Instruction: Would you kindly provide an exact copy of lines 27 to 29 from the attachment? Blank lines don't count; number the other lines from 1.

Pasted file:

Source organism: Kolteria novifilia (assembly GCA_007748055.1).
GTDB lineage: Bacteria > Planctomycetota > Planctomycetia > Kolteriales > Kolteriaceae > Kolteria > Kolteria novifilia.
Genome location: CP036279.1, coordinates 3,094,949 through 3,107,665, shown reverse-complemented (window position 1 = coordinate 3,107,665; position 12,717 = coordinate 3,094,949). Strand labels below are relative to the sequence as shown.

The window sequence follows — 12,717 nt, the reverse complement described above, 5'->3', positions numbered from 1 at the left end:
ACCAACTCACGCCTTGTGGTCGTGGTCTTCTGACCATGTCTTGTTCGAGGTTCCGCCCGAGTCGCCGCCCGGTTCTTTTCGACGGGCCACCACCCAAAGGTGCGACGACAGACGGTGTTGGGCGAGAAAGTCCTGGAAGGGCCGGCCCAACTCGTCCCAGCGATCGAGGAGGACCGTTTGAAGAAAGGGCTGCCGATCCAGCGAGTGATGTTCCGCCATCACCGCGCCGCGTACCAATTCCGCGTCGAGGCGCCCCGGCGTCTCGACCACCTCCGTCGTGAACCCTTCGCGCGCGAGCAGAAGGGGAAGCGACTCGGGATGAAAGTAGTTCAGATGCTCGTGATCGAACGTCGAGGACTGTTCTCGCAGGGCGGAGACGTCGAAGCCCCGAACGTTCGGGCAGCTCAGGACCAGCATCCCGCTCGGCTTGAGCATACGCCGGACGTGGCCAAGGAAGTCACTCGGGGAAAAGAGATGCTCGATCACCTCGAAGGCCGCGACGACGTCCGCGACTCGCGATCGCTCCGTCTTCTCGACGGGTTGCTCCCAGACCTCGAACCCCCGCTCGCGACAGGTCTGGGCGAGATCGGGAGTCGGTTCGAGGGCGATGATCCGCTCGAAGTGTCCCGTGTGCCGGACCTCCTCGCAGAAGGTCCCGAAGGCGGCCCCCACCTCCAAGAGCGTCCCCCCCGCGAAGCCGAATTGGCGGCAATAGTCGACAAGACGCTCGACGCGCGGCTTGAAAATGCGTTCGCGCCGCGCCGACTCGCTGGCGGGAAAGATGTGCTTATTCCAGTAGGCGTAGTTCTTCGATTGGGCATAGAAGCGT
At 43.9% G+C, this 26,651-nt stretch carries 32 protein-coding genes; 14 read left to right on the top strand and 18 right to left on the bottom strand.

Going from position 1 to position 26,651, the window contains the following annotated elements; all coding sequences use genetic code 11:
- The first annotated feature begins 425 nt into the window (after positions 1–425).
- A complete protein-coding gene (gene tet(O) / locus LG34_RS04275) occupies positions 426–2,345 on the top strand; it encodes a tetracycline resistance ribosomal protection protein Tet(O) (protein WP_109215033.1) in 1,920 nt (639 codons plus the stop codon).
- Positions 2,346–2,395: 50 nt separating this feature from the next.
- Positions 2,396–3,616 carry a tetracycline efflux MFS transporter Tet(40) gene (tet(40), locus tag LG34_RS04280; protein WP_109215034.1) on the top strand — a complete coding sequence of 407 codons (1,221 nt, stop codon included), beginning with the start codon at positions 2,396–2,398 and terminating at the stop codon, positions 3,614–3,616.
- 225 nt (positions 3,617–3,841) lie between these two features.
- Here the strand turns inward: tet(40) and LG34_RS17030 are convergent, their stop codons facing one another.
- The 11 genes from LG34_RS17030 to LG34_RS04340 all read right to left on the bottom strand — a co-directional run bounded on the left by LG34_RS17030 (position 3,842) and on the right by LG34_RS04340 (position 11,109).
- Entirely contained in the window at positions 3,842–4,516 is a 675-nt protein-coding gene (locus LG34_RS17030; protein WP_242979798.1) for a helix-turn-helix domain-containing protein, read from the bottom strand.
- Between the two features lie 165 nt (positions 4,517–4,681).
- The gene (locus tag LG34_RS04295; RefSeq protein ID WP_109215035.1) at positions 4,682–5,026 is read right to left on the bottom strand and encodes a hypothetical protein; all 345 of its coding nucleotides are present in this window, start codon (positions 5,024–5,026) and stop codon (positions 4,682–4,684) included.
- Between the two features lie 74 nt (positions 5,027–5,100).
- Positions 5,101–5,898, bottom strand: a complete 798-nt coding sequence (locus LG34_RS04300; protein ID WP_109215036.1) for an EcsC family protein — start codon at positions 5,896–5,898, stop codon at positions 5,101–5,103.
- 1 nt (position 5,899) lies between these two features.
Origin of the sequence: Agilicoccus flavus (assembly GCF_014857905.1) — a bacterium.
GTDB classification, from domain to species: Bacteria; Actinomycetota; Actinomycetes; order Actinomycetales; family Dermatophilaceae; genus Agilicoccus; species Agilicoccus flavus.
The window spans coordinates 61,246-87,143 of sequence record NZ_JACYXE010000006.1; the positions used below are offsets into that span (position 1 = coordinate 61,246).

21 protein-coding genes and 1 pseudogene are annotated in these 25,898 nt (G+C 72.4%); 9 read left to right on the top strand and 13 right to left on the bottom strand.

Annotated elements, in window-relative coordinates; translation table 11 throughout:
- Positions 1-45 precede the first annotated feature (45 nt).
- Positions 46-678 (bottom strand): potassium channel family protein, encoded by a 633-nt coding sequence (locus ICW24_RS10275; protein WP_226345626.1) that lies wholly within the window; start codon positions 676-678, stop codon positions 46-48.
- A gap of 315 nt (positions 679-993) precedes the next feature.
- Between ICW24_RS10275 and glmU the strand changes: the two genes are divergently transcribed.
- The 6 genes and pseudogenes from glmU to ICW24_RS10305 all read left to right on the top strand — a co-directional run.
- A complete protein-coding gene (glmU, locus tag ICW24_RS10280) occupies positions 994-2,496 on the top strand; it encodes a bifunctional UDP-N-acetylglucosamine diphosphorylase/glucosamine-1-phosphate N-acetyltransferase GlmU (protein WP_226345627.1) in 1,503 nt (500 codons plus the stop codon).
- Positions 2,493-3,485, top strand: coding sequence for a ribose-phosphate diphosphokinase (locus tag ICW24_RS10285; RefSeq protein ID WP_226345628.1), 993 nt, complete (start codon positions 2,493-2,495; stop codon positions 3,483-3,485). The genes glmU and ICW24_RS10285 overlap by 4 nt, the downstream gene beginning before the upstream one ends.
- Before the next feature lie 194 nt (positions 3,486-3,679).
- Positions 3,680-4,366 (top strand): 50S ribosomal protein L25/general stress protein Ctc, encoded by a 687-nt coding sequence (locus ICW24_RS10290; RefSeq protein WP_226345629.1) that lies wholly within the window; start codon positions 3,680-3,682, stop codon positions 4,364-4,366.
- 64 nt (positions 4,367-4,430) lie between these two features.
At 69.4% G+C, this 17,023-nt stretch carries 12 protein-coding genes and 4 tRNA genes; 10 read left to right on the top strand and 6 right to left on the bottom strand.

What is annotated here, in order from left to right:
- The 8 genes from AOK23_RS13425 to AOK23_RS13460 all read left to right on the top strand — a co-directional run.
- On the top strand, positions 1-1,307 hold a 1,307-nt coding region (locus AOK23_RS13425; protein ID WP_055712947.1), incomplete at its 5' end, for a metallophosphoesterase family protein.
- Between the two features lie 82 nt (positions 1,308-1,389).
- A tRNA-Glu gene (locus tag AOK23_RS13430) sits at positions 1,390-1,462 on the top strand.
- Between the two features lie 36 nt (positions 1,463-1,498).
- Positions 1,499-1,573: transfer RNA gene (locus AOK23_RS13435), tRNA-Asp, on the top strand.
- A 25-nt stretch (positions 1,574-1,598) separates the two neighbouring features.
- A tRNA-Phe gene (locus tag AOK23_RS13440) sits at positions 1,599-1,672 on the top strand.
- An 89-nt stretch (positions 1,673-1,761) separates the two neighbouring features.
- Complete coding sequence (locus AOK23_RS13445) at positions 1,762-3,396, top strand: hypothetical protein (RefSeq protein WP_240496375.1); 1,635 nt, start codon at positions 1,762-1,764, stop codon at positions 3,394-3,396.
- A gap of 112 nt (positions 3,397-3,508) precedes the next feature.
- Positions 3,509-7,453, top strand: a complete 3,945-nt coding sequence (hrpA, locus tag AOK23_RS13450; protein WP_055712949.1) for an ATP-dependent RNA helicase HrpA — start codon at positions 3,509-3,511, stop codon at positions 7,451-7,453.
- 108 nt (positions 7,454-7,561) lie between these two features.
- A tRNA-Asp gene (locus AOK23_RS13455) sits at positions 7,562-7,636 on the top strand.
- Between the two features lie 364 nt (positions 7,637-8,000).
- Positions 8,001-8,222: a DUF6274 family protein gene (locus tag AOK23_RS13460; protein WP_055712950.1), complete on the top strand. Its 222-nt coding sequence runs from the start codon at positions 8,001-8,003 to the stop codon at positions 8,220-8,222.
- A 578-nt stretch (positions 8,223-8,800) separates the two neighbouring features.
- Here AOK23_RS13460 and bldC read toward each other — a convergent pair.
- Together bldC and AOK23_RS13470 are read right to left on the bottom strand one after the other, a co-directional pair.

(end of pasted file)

- Positions 46-678 (bottom strand): potassium channel family protein, encoded by a 633-nt coding sequence (locus ICW24_RS10275; protein WP_226345626.1) that lies wholly within the window; start codon positions 676-678, stop codon positions 46-48.
- A gap of 315 nt (positions 679-993) precedes the next feature.
- Between ICW24_RS10275 and glmU the strand changes: the two genes are divergently transcribed.